With duplicity, the Philippines hot-headedly positions itself as the US’ cannon fodder
Published: Jan 18, 2024 10:31 PM
Illustration: Liu Rui/GT

Illustration: Liu Rui/GT

What does the Philippines want - a stable and conducive environment for its peaceful development, or to be trapped in the unpredictable game of geopolitics? Recently, the country's actions and words have been filled with duplicity and complexity, but the trend is discernible - the Philippines is hot-headedly positioning itself as a vanguard, bridgehead, and even cannon fodder for the US.

Manila's duplicity has been laid bare recently. On Wednesday, China and the Philippines held the eighth meeting of the China-Philippines Bilateral Consultation Mechanism. Both sides agreed to enhance the sea-related communication mechanism, manage maritime conflicts and differences through friendly consultations, address maritime emergencies, particularly the situation on the Ren'ai Jiao, and further promote practical maritime cooperation. 

However, on the same day, the Philippine Defense Minister Gilberto Teodoro blustered that the Philippines was planning "more robust" military activities with the US and its allies in the face of a "more aggressive" China. Two days earlier, on Monday, Armed Forces of the Philippines Chief of Staff General Romeo Brawner declared that the Philippines will develop islands in the South China Sea to make them more habitable for troops.

Beneath this contradictory rhetoric, it becomes evident that there is no unified China policy within the Philippine government, Chen Xiangmiao, director of the World Navy Research Center at the National Institute for South China Sea Studies, told the Global Times. Significant internal disagreements on the South China Sea issue have highlighted a behavior pattern of "the Philippines wants it all": maintaining relations with China for economic interests while aggressively asserting maritime interests through provocative actions. 

The duplicity in the Philippines is also evident in its stance on the Taiwan question. On the one hand, it claims to support the one-China policy; on the other hand, after the Taiwan regional leadership elections, Philippine President Ferdinand Marcos referred to the new leader in Taiwan as the "President-elect" on social media. These contradictory statements from the Philippines create confusion, leaving uncertainty about its true intentions.

In fact, the hostility against China by the Marcos Jr. government, under the encouragement of the US, has been evident for a year now - particularly after the beginning of last year when the US gained access to four new military bases in the Philippines. The recent speeches by the defense minister and chief of staff seem like a race to see who can be more aggressive.

The Philippine military and maritime law-enforcement capabilities are fundamentally insufficient to challenge China. The primary reason for the continuous belligerent rhetoric is the encouragement and support from certain countries, such as the US and Japan, military expert Song Zhongping told the Global Times. However, when it comes to the South China Sea issue, the US is merely using the Philippines as a pawn, as part of its attempt to rally allies to implement its Indo-Pacific Strategy to contain China. If Manila thinks that the US will help the Philippines maintain its so-called national interests and security, it is solely wishful thinking, as evidenced by the significant reduction in the scale of joint US-Philippine patrols deterred by the routine patrols organized by the Chinese People's Liberation Army Southern Theater Command.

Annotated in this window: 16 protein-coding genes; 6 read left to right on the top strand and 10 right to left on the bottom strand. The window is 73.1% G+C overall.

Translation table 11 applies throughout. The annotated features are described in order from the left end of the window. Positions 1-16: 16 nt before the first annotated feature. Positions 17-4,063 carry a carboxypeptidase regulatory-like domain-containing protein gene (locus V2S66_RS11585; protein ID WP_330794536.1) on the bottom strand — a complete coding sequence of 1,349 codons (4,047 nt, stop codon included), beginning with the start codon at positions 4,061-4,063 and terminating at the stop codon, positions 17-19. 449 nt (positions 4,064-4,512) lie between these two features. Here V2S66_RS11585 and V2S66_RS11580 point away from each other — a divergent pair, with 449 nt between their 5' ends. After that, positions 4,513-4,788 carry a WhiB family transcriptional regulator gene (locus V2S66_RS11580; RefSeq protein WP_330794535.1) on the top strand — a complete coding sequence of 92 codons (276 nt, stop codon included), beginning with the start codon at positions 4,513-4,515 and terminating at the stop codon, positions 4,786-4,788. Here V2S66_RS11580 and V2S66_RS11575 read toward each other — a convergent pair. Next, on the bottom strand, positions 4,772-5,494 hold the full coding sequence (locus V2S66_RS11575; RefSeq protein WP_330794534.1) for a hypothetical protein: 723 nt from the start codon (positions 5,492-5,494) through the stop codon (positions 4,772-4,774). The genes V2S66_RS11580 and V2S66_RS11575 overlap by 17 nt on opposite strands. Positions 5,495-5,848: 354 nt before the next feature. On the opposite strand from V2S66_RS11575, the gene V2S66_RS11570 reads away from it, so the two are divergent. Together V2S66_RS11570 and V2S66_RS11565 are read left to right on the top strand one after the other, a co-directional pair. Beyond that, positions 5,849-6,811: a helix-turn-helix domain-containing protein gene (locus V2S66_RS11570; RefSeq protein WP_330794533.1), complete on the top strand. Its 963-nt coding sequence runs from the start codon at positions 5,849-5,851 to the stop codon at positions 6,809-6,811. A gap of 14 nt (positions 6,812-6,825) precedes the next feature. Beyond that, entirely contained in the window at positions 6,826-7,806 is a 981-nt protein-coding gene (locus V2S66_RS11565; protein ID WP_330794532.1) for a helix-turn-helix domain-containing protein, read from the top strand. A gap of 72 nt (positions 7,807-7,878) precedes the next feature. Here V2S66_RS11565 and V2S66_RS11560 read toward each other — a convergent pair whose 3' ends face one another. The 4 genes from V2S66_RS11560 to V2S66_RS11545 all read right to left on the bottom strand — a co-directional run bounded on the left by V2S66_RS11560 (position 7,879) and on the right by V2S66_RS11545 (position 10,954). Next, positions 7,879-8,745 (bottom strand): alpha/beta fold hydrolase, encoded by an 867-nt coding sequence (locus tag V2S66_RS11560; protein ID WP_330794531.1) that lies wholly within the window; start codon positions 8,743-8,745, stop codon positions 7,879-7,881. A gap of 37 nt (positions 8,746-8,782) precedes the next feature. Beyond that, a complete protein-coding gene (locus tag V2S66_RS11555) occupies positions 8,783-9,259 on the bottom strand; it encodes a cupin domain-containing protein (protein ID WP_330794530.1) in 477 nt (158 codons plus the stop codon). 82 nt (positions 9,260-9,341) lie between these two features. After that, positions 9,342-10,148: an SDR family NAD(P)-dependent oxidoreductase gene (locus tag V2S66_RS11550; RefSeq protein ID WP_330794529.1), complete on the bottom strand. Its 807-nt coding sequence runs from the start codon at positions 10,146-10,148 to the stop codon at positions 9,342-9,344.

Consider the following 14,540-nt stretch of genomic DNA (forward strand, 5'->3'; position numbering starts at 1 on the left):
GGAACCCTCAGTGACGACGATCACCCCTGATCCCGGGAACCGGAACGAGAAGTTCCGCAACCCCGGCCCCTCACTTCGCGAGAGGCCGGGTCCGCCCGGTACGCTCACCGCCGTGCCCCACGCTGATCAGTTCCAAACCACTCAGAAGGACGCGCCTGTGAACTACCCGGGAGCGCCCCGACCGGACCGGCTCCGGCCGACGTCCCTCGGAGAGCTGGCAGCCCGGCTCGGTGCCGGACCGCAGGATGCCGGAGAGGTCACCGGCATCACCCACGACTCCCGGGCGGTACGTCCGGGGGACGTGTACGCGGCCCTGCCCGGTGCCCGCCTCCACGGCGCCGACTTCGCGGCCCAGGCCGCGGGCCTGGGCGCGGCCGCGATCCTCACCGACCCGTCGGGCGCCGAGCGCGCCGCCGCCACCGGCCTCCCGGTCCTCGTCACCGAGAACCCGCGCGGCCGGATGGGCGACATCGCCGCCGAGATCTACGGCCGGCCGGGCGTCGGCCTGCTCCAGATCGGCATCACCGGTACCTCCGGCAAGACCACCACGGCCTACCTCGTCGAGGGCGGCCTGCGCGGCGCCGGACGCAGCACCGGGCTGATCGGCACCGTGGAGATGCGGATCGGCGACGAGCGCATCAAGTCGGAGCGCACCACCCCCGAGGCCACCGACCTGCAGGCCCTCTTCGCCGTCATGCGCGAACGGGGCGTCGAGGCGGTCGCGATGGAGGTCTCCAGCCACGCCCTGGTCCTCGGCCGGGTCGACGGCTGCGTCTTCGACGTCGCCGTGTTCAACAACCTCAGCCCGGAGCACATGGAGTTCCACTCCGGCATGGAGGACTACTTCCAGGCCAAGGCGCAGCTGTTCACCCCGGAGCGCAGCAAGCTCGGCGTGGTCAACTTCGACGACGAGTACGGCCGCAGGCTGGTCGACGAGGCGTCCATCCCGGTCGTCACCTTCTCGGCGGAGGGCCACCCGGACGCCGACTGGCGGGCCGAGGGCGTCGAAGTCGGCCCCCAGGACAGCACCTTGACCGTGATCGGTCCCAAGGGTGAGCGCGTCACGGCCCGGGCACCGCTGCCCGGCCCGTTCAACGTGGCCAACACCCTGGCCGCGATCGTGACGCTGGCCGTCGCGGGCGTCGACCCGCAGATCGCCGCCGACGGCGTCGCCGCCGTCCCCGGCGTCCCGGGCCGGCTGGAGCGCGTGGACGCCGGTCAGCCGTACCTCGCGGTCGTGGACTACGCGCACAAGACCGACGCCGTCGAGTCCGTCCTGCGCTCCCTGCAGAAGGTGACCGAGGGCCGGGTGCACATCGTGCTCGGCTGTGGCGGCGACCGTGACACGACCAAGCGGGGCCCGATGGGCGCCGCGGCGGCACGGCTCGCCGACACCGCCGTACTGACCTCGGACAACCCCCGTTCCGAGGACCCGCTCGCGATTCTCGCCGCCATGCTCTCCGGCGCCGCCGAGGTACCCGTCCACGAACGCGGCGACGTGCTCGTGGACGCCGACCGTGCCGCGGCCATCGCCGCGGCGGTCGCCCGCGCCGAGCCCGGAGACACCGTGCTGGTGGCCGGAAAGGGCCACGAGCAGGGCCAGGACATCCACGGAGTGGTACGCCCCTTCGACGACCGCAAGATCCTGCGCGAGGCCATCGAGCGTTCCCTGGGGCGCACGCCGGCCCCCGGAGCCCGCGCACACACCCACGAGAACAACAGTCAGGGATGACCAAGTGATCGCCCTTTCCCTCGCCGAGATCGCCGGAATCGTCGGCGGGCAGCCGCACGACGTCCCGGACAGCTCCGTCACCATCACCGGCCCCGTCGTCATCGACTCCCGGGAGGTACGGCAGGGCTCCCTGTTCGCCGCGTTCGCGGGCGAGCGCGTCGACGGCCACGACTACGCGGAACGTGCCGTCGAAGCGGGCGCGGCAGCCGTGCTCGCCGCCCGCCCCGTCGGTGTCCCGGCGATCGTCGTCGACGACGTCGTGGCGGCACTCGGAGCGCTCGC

When the Philippines claims to strengthen its military relationship with the US in order to become "a more effective contributor to regional stability," it clearly fails to realize that it is misinterpreting the preservation of US hegemony as a means of promoting regional stability. 

Anna Rosario Malindog-Uy, vice president for external affairs of the Asian Century Philippines Strategic Studies Institute said in a roundtable discussion organized by the Global Times recently that she does not think the US is prepared to have a head-on military collision with China in the South China Sea, or even in the Taiwan Straits. That's why it uses a proxy, and the Philippines, is being used as a pawn or a proxy.

"The US was already defeated by the Taliban in Afghanistan, by Russia in Ukraine, and by the Houthis recently in the Red Sea. It is in absolutely no shape to take on China in the South China Sea. They can't afford something blowing up in an election year," said John Pang, a former Malaysian government official and a senior research fellow at Perak Academy, Malaysia, in the discussion.

The Philippines needs to reassess its position, avoid acting recklessly, and realistically evaluate its military capabilities.

China, as a responsible major power, has consistently exercised great restraint in the South China Sea issue. However, the Philippines should not mistake China's restraint for weakness. China is unwavering on its core interests and maintains the initiative in the South China Sea issue, standing on the high ground in both international law and history. We hope that the Philippines will recognize that sustaining peace and stability in the South China Sea requires collaboration with China and ASEAN, jointly signing the Code of Conduct in the South China Sea. This is the only way to make the South China Sea into a sea of peace, stability, friendship, and cooperation.